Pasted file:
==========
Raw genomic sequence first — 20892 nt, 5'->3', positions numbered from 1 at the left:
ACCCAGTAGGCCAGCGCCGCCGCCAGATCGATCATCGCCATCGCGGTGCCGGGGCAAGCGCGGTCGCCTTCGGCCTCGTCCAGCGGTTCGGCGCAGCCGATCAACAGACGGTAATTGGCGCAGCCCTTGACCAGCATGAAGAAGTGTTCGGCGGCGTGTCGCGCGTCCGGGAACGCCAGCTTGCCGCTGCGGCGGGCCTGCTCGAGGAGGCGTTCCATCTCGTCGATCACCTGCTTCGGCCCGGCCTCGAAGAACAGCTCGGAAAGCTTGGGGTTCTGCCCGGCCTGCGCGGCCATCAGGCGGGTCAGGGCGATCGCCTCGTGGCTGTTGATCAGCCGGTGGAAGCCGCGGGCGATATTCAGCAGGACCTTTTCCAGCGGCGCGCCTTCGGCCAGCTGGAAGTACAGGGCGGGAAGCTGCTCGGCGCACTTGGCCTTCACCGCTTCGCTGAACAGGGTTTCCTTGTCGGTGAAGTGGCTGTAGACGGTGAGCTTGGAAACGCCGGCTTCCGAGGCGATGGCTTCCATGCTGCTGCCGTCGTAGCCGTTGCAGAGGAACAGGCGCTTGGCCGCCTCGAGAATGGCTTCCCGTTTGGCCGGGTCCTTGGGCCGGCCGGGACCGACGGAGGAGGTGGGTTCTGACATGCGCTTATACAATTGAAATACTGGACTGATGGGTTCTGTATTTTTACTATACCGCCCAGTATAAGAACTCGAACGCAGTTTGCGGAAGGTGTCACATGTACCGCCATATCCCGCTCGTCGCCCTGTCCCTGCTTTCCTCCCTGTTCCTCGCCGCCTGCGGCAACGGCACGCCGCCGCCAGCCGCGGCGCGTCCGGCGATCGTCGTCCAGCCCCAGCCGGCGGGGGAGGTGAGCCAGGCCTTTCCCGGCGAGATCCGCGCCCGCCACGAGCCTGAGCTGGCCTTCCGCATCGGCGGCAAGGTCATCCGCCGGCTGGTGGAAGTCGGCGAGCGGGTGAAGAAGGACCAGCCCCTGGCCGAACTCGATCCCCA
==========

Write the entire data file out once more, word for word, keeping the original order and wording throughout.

Raw genomic sequence first — 20892 nt, 5'->3', positions numbered from 1 at the left:
ACCCAGTAGGCCAGCGCCGCCGCCAGATCGATCATCGCCATCGCGGTGCCGGGGCAAGCGCGGTCGCCTTCGGCCTCGTCCAGCGGTTCGGCGCAGCCGATCAACAGACGGTAATTGGCGCAGCCCTTGACCAGCATGAAGAAGTGTTCGGCGGCGTGTCGCGCGTCCGGGAACGCCAGCTTGCCGCTGCGGCGGGCCTGCTCGAGGAGGCGTTCCATCTCGTCGATCACCTGCTTCGGCCCGGCCTCGAAGAACAGCTCGGAAAGCTTGGGGTTCTGCCCGGCCTGCGCGGCCATCAGGCGGGTCAGGGCGATCGCCTCGTGGCTGTTGATCAGCCGGTGGAAGCCGCGGGCGATATTCAGCAGGACCTTTTCCAGCGGCGCGCCTTCGGCCAGCTGGAAGTACAGGGCGGGAAGCTGCTCGGCGCACTTGGCCTTCACCGCTTCGCTGAACAGGGTTTCCTTGTCGGTGAAGTGGCTGTAGACGGTGAGCTTGGAAACGCCGGCTTCCGAGGCGATGGCTTCCATGCTGCTGCCGTCGTAGCCGTTGCAGAGGAACAGGCGCTTGGCCGCCTCGAGAATGGCTTCCCGTTTGGCCGGGTCCTTGGGCCGGCCGGGACCGACGGAGGAGGTGGGTTCTGACATGCGCTTATACAATTGAAATACTGGACTGATGGGTTCTGTATTTTTACTATACCGCCCAGTATAAGAACTCGAACGCAGTTTGCGGAAGGTGTCACATGTACCGCCATATCCCGCTCGTCGCCCTGTCCCTGCTTTCCTCCCTGTTCCTCGCCGCCTGCGGCAACGGCACGCCGCCGCCAGCCGCGGCGCGTCCGGCGATCGTCGTCCAGCCCCAGCCGGCGGGGGAGGTGAGCCAGGCCTTTCCCGGCGAGATCCGCGCCCGCCACGAGCCTGAGCTGGCCTTCCGCATCGGCGGCAAGGTCATCCGCCGGCTGGTGGAAGTCGGCGAGCGGGTGAAGAAGGACCAGCCCCTGGCCGAACTCGATCCCCA